Hospital-to-home Transition Care Not to Help Patients With Heart Failure

by Ramya Rachamanti on February 27, 2019 at 5:29 PM
Hospital-to-home Transition Care Not to Help Patients With Heart Failure

Additional health-care services did not help hospitalized heart failure patients for their transition from hospital to home, according to research led by the Population Health Research Institute (PHRI) of McMaster University and Hamilton Health Sciences (HHS).

The conclusion comes from a trial that followed the health status of almost 2,500 adults hospitalized for heart failure in hospitals across Ontario, Canada.


The results were published in the Journal of the American Medical Association (JAMA).

"Heart failure is a leading cause of hospitalization in older adults," said Harriette Van Spall, who is first author and principal investigator of the study, a researcher at PHRI, associate professor in the Department of Medicine at McMaster, and a cardiologist at HHS.

"We know that approximately 40 per cent of early readmissions after heart failure hospitalizations are related to suboptimal care as patients transfer between health-care settings.

"Transitional care services can improve outcomes in select patients, but have not been systematically implemented. We wanted to test the effectiveness of this health intervention after implementing it in hospitals in our health-care system."

The research team ran a randomized trial that included 2,494 adults hospitalized for heart failure at 10 hospitals in Ontario between February 2015 and March 2016, with follow-up until November 2016.

Hospitals were randomized to receive the hospital-to-home transition care intervention. This intervention, delivered to 1,104 patients, included nurse-led self-care education, a structured hospital discharge summary, and a family physician follow-up appointment less than one week after discharge and, for high-risk patients, structured nurse home visits and heart function clinic care.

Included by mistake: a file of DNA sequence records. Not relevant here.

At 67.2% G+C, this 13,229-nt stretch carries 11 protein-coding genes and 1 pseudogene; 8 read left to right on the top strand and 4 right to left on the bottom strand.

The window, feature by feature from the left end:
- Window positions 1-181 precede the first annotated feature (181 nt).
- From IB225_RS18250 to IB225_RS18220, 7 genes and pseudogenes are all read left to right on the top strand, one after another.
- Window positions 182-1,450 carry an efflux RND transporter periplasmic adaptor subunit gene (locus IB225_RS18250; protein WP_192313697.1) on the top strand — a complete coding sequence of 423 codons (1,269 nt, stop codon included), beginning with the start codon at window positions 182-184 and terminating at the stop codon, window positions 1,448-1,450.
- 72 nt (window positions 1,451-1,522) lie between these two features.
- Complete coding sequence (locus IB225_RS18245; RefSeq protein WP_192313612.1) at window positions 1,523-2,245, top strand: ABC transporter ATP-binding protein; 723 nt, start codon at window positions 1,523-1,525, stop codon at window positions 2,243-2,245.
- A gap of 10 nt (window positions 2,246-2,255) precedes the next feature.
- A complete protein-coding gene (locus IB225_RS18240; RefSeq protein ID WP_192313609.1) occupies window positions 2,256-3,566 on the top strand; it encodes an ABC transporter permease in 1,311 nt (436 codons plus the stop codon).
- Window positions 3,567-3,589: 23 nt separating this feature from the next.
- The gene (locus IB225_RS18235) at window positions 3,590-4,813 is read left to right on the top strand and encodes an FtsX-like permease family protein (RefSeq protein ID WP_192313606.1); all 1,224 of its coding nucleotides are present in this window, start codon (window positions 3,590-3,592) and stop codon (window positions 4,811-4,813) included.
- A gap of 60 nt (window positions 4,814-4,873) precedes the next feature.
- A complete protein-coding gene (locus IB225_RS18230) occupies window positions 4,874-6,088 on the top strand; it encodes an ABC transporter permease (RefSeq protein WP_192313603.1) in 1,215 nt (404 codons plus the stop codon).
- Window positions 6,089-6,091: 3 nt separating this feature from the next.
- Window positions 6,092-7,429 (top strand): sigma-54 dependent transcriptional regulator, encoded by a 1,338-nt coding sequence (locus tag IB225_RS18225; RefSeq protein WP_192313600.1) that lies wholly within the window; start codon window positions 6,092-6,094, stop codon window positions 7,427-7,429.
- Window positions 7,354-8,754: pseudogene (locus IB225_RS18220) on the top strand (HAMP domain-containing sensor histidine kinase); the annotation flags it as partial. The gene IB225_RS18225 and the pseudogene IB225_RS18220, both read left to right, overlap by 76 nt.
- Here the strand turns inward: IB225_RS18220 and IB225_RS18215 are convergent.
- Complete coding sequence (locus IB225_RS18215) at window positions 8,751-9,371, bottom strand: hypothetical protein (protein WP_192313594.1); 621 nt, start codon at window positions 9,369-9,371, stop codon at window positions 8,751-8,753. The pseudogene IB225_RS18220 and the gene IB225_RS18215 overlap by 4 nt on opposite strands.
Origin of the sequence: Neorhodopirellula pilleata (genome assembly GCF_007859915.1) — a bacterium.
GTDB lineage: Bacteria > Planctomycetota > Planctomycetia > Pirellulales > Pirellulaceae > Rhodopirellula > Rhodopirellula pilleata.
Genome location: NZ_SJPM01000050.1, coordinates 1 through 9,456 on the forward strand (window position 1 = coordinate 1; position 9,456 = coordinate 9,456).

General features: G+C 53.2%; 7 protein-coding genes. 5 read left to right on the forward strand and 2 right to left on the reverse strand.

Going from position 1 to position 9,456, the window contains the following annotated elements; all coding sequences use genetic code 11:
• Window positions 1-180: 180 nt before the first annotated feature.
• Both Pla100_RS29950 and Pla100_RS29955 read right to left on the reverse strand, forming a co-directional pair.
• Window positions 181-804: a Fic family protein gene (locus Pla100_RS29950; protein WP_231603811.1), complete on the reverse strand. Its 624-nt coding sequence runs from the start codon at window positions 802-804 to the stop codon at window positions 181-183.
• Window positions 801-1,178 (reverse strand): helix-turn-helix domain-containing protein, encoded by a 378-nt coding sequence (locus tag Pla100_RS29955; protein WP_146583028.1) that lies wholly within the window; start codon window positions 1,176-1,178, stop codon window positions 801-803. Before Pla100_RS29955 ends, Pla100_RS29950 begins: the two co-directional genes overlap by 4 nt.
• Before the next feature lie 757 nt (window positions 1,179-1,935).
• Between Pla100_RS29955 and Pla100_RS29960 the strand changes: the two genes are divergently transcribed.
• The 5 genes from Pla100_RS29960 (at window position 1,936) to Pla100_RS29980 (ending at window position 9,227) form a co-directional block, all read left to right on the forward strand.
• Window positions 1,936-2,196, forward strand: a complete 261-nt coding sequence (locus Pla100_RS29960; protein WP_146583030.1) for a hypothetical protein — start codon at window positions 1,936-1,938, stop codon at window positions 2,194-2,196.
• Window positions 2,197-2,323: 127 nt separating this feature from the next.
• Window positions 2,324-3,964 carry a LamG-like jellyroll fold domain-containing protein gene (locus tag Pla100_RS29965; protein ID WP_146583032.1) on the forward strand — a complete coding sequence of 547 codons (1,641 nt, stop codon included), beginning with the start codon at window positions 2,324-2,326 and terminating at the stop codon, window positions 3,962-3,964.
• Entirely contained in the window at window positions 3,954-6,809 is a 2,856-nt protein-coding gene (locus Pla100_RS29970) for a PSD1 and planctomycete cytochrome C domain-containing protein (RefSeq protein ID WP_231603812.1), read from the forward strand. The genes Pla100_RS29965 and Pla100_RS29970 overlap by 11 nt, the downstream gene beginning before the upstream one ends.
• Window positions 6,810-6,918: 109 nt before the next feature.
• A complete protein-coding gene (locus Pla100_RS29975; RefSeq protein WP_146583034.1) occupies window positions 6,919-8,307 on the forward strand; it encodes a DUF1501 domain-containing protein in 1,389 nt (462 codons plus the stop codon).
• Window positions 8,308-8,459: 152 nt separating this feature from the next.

The remainder of the patients received usual care in which transitional care was left to the discretion of clinicians.

The study tested the effect of the intervention on the outcome of hospital readmission or emergency department visit for any cause at 30 days, and readmission, emergency department visit, or death at three months.

"We found the patient-centred transitional care service model did not improve clinical outcomes in patients hospitalized for heart failure in our health-care system," said Van Spall.

"There were no significant differences in death, readmissions, or emergency department visits between the patients who received the transitional care intervention and those who received usual care.

"However, patients receiving the intervention reported improvements in discharge preparedness, quality of transitional care, and quality of life."

Van Spall said the study's outcome may impact health-care policy.

"Health-care interventions that do not improve clinical outcomes such as readmission or death may still be worthy of program funding if patients report greater satisfaction with care and quality of life," she said.

"However, if the goal is to improve clinical outcomes, then stronger evidence of the effectiveness of this intervention may be needed to support its funding."

She added that further research could help determine whether this type of intervention could be effective in other health-care systems or locations.

Source: Eurekalert
Font : A-A+



Recommended Readings

Latest Heart Disease News

Heart Attack Fatalities Mark 12.5% Increase in 2022
The number of heart attack fatalities showed a notable increase, declining from 28,579 in 2020 to 28,413 in 2021, then surging to 32,457 in 2022.
Smart Watch Helps Detect Irregular Heart Rhythm
Atrial fibrillation (irregular heart rhythm) can be accurately diagnosed with Verily Study Watch, the FDA-approved wrist-worn gadget.
Red Flags in Red Cells — Decoding Their Threat on Heart Health!
According to health experts, an increased risk of heart attack, stroke, and blood clots is associated with higher hemoglobin levels.
Atherosclerosis in Young Adults Curbed by Early Risk Factor Management
Early cardiac evaluation reverses atherosclerosis caused by cardiac risk factors like high BP and high cholesterol in young adults.
Summer Wildfires and Winter Air Pollution Pose Varied Heart Health Risks
PM2.5 increases during winter inversions are associated with higher heart attack risk, stated study.
View All
This site uses cookies to deliver our services.By using our site, you acknowledge that you have read and understand our Cookie Policy, Privacy Policy, and our Terms of Use  Ok, Got it. Close

Hospital-to-home Transition Care Not to Help Patients With Heart Failure Personalised Printable Document (PDF)

Please complete this form and we'll send you a personalised information that is requested

You may use this for your own reference or forward it to your friends.

Please use the information prudently. If you are not a medical doctor please remember to consult your healthcare provider as this information is not a substitute for professional advice.

Name *

Email Address *

Country *

Areas of Interests